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Homophones Part I: Heterographs

Don't be afraid of the difficult-looking words above! It's really quite simple: Homophones are all words that sound the same, but have different meanings. Heterographs are simply homophones that have different spellings. They can be quite confusing in spoken language, because the only way to tell homophones and heterographs apart is by the context in which they are used. The word "homophone" literally means "sounds the same," whereas the word heterograph means "written differently."


English has a large number of heterographs, and this probably has a lot to do with the history of the language. English is a Germanic language, meaning that it has its basic roots in the languages that were spoken in Scandinavia more than a thousand years ago. These peoples, called the Saxons, occupied much of Britain for centuries. But in the 1100s, the Normans, from what is now in France, invaded much of Britain and brought with them influences from the French language. This is also why English spelling can seem so difficult. The mix of languages in its development made for a mix of influences that also changed over time. For example, the word "rough" is pronounced RUFF, but the word "through," with the same -ough letter combination, is pronounced THROO. Let's take a look today at some heterographs in English.


Oh no. It's going to rain all week.

Caption 20, Sigrid explains - The Weather

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There have been ravens here since the reign of Charles the Second.

Caption 9, The London Story - Tower of London

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The words "rain" and "reign" sound the same. But if somebody is talking about weather, you'll know they are probably talking about rain. On the other hand, if the talk is about a king or a queen, they are likely discussing reigns.


I can hear about what they've been up to since they've been here.

Caption 48, The Apartment - Maggie's Visit

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In the example above, the heterographs "hear" and "here" both appear in the same sentence. Again, in most cases you can tell the difference in their meanings by the contexts in which the words are spoken.


OK, sure, it looks complicated, but bear with us.

Caption 3, Brexit - What Happens When the UK Leaves the EU?

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The koala bear is not a bear. It's a marsupial.

Caption 38, English with Lauren - Contradictions

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And our nightgowns are trailing and our feet are bare.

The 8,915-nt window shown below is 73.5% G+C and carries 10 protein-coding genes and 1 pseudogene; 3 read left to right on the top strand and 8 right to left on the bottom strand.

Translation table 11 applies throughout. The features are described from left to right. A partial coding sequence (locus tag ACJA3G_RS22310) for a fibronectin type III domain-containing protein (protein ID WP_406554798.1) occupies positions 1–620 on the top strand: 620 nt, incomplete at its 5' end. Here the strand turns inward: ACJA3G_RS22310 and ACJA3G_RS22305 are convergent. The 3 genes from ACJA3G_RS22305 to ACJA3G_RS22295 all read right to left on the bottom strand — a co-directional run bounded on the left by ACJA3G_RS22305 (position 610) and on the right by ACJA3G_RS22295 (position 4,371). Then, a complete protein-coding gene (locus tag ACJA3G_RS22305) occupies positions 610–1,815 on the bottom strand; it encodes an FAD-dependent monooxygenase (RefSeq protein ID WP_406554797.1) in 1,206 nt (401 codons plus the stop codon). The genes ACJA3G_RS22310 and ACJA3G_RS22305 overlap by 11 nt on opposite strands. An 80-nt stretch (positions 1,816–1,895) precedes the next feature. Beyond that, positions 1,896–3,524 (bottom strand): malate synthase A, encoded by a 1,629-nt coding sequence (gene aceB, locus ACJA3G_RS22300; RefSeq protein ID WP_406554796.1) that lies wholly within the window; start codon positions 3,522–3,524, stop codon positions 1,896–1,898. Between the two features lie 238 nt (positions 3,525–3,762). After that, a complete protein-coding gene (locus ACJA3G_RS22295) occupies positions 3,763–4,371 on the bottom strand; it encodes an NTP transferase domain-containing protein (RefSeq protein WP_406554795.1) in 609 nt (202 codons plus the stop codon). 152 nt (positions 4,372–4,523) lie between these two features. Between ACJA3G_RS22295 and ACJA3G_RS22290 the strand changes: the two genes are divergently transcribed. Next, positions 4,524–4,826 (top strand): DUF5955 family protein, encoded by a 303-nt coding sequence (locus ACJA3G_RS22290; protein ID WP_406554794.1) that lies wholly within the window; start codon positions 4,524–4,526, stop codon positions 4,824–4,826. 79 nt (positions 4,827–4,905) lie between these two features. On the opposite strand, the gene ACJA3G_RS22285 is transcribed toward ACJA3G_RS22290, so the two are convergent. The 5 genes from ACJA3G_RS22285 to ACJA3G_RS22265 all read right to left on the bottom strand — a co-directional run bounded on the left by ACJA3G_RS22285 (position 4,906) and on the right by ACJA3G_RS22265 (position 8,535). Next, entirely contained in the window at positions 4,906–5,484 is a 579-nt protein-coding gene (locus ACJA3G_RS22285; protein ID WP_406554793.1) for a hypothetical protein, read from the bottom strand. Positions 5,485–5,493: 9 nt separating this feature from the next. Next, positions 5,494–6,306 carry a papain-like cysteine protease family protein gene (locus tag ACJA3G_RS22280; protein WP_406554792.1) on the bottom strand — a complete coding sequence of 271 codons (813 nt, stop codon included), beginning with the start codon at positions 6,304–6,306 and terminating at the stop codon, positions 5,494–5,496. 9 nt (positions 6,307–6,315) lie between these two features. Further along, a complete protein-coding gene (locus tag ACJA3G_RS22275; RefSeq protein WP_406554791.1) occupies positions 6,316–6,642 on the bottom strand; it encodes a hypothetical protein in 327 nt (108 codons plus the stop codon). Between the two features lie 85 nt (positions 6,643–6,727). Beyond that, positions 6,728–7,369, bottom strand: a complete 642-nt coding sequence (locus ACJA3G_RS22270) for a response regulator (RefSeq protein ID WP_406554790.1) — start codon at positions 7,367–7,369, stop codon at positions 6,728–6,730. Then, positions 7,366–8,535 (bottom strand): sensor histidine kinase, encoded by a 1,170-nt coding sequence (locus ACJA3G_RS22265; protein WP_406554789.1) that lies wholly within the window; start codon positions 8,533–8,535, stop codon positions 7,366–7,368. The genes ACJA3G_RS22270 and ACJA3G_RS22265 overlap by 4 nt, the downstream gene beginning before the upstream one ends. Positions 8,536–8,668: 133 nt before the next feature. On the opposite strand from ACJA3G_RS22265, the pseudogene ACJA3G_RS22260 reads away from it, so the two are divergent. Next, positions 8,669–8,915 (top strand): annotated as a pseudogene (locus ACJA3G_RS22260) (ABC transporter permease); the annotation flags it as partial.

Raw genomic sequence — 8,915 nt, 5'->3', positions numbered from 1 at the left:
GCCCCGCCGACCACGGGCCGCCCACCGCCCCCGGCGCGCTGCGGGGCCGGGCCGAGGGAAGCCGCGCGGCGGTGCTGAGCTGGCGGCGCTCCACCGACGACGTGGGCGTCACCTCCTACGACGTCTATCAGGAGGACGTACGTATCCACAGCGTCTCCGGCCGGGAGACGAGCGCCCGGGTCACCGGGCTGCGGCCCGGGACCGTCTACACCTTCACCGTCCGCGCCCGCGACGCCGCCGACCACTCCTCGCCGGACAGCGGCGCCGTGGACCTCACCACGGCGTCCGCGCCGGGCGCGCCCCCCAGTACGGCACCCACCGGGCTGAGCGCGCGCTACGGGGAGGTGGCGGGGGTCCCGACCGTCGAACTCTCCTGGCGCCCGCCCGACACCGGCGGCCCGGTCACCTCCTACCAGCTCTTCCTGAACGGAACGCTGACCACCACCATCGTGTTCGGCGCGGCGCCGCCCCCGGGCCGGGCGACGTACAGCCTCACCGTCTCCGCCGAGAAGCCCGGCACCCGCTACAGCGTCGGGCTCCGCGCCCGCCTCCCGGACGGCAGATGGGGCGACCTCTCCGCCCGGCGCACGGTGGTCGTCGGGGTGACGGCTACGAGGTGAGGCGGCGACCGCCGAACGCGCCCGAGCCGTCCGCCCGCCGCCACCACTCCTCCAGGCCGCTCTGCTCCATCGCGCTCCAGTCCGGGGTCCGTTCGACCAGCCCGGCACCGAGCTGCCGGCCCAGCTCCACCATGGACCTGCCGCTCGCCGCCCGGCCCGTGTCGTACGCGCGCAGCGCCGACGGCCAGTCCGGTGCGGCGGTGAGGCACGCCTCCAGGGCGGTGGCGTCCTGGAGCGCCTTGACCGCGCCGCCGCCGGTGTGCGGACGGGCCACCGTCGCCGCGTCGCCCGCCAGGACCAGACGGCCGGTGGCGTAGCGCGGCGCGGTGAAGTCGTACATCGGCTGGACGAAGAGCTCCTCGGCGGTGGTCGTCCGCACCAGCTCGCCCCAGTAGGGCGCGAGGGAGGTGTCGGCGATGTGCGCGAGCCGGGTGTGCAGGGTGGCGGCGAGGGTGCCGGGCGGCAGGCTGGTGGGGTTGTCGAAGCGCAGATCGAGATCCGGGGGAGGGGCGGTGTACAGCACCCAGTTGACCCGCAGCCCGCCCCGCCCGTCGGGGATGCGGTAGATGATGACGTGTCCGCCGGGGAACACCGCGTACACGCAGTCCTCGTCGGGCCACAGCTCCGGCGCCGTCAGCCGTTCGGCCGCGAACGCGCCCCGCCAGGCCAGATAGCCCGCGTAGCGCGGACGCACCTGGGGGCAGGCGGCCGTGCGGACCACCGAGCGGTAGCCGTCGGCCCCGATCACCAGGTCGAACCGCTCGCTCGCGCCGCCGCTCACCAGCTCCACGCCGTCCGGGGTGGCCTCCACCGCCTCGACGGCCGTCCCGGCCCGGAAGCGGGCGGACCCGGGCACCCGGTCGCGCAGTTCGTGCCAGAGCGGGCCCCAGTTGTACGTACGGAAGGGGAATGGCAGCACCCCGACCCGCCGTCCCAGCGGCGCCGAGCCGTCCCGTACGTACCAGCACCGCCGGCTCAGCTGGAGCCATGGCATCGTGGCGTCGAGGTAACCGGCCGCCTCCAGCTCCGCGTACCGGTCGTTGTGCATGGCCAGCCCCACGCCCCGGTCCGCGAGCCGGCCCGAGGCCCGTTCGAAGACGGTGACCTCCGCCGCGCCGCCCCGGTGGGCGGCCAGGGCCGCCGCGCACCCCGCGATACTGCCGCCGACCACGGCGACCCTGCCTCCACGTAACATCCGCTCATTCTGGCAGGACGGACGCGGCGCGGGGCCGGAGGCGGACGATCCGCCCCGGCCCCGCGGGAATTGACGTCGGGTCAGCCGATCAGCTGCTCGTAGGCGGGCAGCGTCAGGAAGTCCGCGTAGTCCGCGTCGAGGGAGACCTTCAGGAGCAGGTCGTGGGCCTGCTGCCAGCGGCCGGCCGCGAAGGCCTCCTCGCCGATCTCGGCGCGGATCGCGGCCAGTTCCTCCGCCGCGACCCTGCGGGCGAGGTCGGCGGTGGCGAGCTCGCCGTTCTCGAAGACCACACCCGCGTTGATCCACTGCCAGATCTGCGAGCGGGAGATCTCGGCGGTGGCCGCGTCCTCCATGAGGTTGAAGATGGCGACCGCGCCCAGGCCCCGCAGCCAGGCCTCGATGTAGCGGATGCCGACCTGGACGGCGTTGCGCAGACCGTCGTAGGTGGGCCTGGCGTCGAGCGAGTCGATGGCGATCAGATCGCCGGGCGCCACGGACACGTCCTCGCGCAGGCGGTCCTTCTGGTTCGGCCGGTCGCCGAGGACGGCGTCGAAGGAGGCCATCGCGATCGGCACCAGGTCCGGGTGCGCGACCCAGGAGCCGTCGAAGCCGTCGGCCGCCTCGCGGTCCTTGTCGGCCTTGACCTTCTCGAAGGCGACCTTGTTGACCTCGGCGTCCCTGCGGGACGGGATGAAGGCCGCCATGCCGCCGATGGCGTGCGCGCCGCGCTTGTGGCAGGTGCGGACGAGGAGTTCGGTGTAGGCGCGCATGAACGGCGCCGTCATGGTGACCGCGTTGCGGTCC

Caption 10, Katie Melua - Moonshine

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In the first example above, we see the verb "to bear," which figuratively means "to have patience" or literally "to carry" something. The noun "bear," which refers to a large mammal, is a homophone of the verb "to bear." They are spelled the same but mean different things. The last example, "bare," sounds the same as the verb "to bear" and the noun "bear," but is spelled differently. "Bare" can mean "uncovered," as in "bare feet," or "empty," as in "a bare cupboard." So a silly sentence like "Bear with the bare bear" means "Have patience with the uncovered large animal."


Pollination happens when insects, such as bees, or wind, or other forces of nature transport pollen from one flower to another.

Captions 31-32, Luana explains - Plants

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Mix the baking powder well into the flour before adding it to the other ingredients.

Caption 14, English Afternoon Tea - Victoria Sponge - The Royal Connection

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Again, the context in which the word is spoken will help you to know if the speaker is talking about flowers or an ingredient in a recipe!


Further Learning
Take a look at this list of 335 English heterographs and make yourself familiar with some of the words that are new to you. Then choose a pair of words that are pronounced the same, but spelled differently, and find some videos on Yabla English that use the words. Listen to the videos with the captions turned off so you can practice listening to the two words in the context of the videos. In most cases, you will probably know which word is meant! You can also watch the 10-Part Yabla series "The History of the English Language."